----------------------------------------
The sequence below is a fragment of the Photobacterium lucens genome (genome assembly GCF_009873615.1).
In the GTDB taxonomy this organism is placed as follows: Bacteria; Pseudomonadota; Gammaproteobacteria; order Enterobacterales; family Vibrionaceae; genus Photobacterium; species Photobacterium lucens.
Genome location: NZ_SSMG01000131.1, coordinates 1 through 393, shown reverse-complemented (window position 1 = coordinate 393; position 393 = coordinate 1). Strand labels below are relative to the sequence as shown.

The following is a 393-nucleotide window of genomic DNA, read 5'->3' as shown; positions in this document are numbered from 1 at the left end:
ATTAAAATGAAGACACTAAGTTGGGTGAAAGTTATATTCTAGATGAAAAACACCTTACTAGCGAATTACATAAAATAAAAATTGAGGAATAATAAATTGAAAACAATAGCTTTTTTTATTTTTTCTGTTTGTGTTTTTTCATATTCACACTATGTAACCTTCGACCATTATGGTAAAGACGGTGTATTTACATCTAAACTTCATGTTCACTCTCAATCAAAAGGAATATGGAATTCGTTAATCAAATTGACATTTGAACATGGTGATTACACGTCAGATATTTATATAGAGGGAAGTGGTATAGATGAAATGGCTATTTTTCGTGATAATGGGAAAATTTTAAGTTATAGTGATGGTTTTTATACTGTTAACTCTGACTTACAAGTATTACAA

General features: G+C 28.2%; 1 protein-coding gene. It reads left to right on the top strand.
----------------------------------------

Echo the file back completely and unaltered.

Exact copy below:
The sequence below is a fragment of the Photobacterium lucens genome (genome assembly GCF_009873615.1).
In the GTDB taxonomy this organism is placed as follows: Bacteria; Pseudomonadota; Gammaproteobacteria; order Enterobacterales; family Vibrionaceae; genus Photobacterium; species Photobacterium lucens.
Genome location: NZ_SSMG01000131.1, coordinates 1 through 393, shown reverse-complemented (window position 1 = coordinate 393; position 393 = coordinate 1). Strand labels below are relative to the sequence as shown.

The following is a 393-nucleotide window of genomic DNA, read 5'->3' as shown; positions in this document are numbered from 1 at the left end:
ATTAAAATGAAGACACTAAGTTGGGTGAAAGTTATATTCTAGATGAAAAACACCTTACTAGCGAATTACATAAAATAAAAATTGAGGAATAATAAATTGAAAACAATAGCTTTTTTTATTTTTTCTGTTTGTGTTTTTTCATATTCACACTATGTAACCTTCGACCATTATGGTAAAGACGGTGTATTTACATCTAAACTTCATGTTCACTCTCAATCAAAAGGAATATGGAATTCGTTAATCAAATTGACATTTGAACATGGTGATTACACGTCAGATATTTATATAGAGGGAAGTGGTATAGATGAAATGGCTATTTTTCGTGATAATGGGAAAATTTTAAGTTATAGTGATGGTTTTTATACTGTTAACTCTGACTTACAAGTATTACAA

General features: G+C 28.2%; 1 protein-coding gene. It reads left to right on the top strand.